The White House officially released President Barack Obama’s Campaign playlist.

Have you seen it yet? It’s quite good.

The playlist consists of 29 songs that fall within a wide spectrum of musical genres: pop, rock, country and soul are all covered by some of the most popular acts of the last 20 years.  

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So, from now until November, if you happen to go to an Obama rally, expect to hear tunes from U2, Al GreenSugarlandNo Doubt and even Ricky Martin blaring out of the speakers.

Yep, that’s a solid list, with no glaring snubs, right?


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You see, of those 29 songs, there’s not one hip-hop record to be found.

I find this incredibly fascinating, considering that hip-hop has been the most influential and the most popular genre of music over the last ten-plus years.

So what’s up with the slight?

There’s this perception, one that I was never quite 100 percent sure about, that Obama and hip-hop are buddies.

And I guess when comparing it to previous presidents, this is somewhat true.

In the past, hip-hop and our presidents have been on awful terms. Since the culture really started to become a force in the mid 80s, rap acts have pretty much unanimously ripped every Commander-in-Chief we’ve had, from the super conservative presidents (Ronald Reagan and the two George Bushes) to the more liberal-minded leader we’ve had (rappers had little love for Bill Clinton.)

However, when President Barack Obama was elected in 2008, there was almost universal approval by all rappers, with really the only exception being Lupe Fiasco.

Young Jeezy, Nas and Jay-Z all gave their Chief some lyrical dap.

And, yet, even though he has been more closely associated with the culture than any other president, and he’s done cool hip-hop things like dust his shoulders off, namedrop Jay-Z and invite Common to the White House, I’ve always kind of sensed that hip-hop loved Obama more than Obama loved hip-hop.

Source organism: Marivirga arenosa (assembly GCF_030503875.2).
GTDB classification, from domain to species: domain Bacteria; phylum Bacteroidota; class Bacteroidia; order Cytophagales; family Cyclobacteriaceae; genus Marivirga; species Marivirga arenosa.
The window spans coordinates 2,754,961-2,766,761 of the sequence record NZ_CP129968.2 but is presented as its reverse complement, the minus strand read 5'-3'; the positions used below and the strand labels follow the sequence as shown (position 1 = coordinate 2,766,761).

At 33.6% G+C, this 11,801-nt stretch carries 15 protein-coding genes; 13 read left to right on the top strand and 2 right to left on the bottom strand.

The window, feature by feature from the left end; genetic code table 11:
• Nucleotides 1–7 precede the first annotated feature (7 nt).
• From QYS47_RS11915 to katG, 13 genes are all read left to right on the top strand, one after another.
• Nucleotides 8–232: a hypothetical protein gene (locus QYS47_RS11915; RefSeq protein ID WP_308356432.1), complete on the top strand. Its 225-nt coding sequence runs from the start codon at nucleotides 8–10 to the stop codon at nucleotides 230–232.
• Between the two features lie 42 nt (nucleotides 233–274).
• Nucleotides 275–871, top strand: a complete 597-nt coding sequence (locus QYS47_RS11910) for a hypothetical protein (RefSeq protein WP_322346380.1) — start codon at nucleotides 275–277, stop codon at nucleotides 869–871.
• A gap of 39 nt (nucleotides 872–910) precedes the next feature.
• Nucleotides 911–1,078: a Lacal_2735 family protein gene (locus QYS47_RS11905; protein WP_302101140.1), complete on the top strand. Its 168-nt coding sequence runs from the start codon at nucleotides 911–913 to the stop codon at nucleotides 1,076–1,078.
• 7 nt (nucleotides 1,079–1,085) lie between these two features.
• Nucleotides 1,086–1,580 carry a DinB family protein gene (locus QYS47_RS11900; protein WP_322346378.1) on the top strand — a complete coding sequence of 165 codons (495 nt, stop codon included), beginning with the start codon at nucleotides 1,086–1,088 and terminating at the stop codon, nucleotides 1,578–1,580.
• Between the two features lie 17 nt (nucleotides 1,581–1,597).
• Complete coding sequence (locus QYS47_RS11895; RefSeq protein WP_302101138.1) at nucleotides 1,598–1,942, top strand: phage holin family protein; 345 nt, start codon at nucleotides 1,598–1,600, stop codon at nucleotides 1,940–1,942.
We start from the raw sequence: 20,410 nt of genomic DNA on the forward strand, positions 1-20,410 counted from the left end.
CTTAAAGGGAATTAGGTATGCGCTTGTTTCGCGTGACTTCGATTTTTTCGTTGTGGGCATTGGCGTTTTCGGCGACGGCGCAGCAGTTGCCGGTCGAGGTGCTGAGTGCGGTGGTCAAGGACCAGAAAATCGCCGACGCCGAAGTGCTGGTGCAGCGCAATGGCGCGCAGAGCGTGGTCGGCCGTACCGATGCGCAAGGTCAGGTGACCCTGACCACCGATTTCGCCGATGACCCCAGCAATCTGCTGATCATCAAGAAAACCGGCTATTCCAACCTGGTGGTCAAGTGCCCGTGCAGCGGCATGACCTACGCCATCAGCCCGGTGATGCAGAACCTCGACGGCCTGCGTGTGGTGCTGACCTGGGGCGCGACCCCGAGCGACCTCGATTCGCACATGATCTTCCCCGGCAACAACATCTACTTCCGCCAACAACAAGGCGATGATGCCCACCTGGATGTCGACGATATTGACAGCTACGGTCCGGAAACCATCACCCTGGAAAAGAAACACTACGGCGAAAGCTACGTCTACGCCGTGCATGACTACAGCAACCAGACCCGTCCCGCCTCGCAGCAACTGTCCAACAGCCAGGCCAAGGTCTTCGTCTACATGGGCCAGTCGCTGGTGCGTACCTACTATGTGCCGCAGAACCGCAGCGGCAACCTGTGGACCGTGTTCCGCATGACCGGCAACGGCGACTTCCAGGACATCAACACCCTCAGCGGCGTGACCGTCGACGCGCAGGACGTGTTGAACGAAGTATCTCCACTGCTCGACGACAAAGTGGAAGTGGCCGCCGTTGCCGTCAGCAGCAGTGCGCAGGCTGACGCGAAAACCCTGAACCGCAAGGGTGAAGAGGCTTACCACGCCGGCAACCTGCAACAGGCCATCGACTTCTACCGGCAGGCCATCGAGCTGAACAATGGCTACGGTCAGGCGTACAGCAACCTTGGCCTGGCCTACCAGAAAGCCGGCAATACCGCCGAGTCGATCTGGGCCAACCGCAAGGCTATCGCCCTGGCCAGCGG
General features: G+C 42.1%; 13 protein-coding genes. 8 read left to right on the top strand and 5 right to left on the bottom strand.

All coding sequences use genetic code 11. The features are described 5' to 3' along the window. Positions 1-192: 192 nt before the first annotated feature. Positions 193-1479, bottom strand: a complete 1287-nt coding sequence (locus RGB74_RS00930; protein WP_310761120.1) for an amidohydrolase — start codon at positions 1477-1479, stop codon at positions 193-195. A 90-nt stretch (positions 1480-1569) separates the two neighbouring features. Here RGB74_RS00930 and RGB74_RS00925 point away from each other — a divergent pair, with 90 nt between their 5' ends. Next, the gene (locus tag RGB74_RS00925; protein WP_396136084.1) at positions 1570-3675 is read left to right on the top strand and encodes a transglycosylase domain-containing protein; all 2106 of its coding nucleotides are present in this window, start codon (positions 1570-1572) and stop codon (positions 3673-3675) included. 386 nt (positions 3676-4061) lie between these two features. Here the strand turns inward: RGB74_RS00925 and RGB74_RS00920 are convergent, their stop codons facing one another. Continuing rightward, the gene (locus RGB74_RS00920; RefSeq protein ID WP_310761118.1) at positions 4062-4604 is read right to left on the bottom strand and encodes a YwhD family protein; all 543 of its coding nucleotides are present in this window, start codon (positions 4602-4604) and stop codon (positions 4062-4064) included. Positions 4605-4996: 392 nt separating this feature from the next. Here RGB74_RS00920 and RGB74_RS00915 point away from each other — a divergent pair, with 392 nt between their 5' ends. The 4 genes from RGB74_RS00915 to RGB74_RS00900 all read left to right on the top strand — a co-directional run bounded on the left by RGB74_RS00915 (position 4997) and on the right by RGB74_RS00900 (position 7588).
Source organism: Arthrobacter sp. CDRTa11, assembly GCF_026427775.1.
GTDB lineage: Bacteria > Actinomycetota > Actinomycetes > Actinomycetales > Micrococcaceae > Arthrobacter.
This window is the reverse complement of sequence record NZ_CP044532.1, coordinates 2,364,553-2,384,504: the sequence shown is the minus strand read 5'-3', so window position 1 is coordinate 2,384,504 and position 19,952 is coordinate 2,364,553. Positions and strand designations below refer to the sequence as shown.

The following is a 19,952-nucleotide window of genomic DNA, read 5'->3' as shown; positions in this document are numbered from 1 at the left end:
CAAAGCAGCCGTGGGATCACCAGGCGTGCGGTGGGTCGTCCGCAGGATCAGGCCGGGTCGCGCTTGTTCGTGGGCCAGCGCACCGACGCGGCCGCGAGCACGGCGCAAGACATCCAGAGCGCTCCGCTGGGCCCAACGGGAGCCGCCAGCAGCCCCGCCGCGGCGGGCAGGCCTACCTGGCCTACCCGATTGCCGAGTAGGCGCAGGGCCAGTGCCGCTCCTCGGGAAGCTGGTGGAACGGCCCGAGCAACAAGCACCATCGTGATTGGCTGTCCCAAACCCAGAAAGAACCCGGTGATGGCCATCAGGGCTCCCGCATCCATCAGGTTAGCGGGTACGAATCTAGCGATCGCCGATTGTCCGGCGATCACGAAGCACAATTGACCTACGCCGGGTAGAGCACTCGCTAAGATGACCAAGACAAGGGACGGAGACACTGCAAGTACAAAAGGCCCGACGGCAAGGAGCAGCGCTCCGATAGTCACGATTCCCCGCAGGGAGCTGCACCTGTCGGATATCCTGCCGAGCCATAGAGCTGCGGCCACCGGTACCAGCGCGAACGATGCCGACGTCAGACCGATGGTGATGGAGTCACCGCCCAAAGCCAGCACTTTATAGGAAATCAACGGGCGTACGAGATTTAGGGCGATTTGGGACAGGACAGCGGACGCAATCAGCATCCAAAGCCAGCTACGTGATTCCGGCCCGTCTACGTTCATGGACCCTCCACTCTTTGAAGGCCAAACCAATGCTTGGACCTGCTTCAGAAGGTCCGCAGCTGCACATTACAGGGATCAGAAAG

Him not having one hip-hop song on his official campaign playlist kind of confirms this for me.

Now, to be fair, I’m sure there’s a million things on his to do list, and what songs to play during the campaign tour probably falls on the last page. In fact, representatives from The White House told The Washington Post via e-mail that staff members and volunteers suggested the songs.

This is probably true. However, I do know that staff members spend hours going over the tiniest details, so this wasn’t an oversight. This was a calculated decision to leave rap off of the playlist, and it’s one that disappoints me, considering that hip-hop music is the soundtrack for a lot of the young, liberal generation that vote and supports Obama (Like me!).

It’s not like I’m asking for a French Montana song to be added to the playlist (even though I find the mental image of Obama bopping to the stage while “Shot Caller” plays to be uproariously funny). But I think a song from K’naan, The Roots, Common, Jay-Z or something even old-school like A Tribe Called Quest would have been a pretty cool gesture.

Oh well. 


-Dimas S. 



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